You can wait for the change you want to be implemented. Or you can use one of the two workarounds offered here under the current architecture. I am pretty sure the second choice will solve your problem quickly and the first will not. It is up to you whether it is more important to stand on principle or to solve the problem.
This is an easy to understand explanation of why you cannot take your email address with you unless you are prepared to pay the ISP that gave you that email address a monthly fee. There are other email address suppliers as noted and I would add a super secure email server: https://protonmail.com/ this ine really upsets NSA.
Just use an online email provider (they’re free … gmail,hotmail etc) then if you really really must use the ISP mail service just forward on the mail (can do it automatically) so it hits your ISP inbox.
I use Gmail mostly and I find its spam service far eclipses anything I’ve ever seen an Aussie ISP provide (and I don’t really see much of a benefit to using the ISP mailservers but that might just be me).
I use a domain hosted by One.com. They provide me with a my own domain with email addresses of the format firstname.lastname@example.org in my case. I can set up addresses for family members and for shopping. I can even run a basic website.
Cost is less than $AU50 per year. Makes changing ISPs a breeze.
I’m waiting for Telstra Tech to come and put me on NBN. Been with them since day one for land line my own and also my businesses on calls. I found them to be great as they being the only boots on the ground, meant fixed up my service in new house dropping out wit another ISP continually, which eventuated to be not just out in street but also with way wired into house. They re-wired it entirely from street into house for no payment which is service. And never had a drop out since.
I am now going up to middle bundle for only an extra $9 a month - meaning $99 plan which is tremendous.
So very happy to hear from you being on it - that you’re happy with NBN in place of usual grumbles re Telstra which seem to me to be over stated.
I have been with Telstra and had great service, mediocre service and terrible service. Currently I am not with them because, I feel, their packages on the NBN are over-priced and over-hyped. The NBN makes all RSPs (Retail Service Providers) packages fairly similar with almost only price and limits the major differences.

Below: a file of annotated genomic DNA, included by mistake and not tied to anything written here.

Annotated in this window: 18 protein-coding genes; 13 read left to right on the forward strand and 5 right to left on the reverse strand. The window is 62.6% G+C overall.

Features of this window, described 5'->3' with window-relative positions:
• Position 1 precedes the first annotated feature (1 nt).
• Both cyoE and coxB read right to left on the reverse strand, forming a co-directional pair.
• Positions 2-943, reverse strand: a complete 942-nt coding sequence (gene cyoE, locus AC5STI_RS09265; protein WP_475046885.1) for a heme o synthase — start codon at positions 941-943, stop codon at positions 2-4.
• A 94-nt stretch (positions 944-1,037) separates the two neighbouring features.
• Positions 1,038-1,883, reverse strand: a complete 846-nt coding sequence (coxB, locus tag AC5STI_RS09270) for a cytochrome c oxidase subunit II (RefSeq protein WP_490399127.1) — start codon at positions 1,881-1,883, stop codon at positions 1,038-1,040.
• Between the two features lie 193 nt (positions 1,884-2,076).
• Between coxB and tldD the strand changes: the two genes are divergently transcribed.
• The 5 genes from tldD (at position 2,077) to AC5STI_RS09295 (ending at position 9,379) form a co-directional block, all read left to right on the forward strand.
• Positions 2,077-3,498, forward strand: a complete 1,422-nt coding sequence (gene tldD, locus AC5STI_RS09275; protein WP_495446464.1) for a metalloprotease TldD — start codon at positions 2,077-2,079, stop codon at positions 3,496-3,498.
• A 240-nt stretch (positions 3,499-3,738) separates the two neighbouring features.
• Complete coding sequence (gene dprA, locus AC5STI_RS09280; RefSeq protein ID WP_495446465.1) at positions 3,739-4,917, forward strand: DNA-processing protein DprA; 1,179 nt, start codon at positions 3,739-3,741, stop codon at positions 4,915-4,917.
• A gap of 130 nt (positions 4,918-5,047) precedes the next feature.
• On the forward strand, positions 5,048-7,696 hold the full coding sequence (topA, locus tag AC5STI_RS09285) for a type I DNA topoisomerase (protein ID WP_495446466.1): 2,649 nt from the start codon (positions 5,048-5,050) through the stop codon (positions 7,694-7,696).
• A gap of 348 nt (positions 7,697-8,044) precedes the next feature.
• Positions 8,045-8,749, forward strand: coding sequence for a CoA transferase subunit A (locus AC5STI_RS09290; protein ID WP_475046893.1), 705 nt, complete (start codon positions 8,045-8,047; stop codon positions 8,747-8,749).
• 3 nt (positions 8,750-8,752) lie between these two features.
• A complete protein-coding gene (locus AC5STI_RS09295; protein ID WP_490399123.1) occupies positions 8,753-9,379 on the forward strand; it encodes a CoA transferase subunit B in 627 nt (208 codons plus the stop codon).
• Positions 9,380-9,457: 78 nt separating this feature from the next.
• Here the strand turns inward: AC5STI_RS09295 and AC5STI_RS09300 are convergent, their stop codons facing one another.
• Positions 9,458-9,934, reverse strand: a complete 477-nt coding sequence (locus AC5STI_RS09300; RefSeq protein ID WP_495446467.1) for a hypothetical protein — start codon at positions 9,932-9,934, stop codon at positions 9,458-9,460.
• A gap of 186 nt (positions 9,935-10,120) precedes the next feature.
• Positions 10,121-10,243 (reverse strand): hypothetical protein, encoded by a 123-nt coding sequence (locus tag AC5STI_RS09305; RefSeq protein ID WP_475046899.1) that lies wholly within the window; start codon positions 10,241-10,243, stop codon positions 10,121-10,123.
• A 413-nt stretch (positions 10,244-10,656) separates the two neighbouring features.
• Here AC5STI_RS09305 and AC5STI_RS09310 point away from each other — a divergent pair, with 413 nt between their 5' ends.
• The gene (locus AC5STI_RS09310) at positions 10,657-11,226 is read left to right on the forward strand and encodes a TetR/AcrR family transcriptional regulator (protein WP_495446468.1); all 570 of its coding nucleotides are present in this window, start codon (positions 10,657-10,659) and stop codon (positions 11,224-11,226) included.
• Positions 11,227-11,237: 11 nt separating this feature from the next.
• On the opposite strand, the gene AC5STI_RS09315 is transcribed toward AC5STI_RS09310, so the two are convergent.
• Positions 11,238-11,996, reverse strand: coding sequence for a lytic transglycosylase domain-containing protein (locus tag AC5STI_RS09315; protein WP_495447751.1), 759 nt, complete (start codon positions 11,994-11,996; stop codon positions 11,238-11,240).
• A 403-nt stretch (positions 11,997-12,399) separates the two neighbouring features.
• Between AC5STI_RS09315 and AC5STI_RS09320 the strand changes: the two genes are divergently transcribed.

If Telstra suits your needs then that is great and I hope you continue to receive great service from them but be aware any line issue will now be the responsibility of NBN Co. I would also point out that when your service dropped out with the other ISP they were required to use Telstra to fix the line problem, and that does require a further link in the chain that adds time to addressing the problem/s. If your’s wasn’t originally addressed properly that was the fault of Telstra not your previous ISP.
Very well put. The solution exists already. Never use ISP specific email addresses, just use a webmail address like gmail for example. email@example.com works a treat. No porting over ever, problem gone away.
Exactly. I’ve never used an ISP email address, I’ve never wanted to advertise who my ISP is nor give them easy access to my email, especially when reporting them to the TIO (yes they should respect privacy, but you’d be barking mad to think they would). Not to mention migrating mail between systems - I’ve done enough of that professionally without having to worry about it at home.
Back when google were offering apps for free (< 10 users) I grabbed one of those accounts, so for the price of a couple of domain names (ok, I have a couple dozen) and a good registrar that provides flexible DNS config to the end user I have all I want - my own personal domain, email, web, etc - and accounts for the whole family. 15 GB was enough until recently, but for a few bucks I upped my account to 100 GB email/drive. I don’t believe the free accounts are still available, but the standard gmail works well and if someone seriously wants a personalised setup then google can do one for 5$ a month - so $300 a year would do a family of 5 … There’s probably a myriad of other options at various price points, I admit I haven’t even bothered to look, google apps (now g-suite) suits me fine.
I have had the same email address since 1994. Thank goodness. I bought a domain back then. I don’t even use my web page anymore but I certainly have saved a lot of headaches with my email address over the years.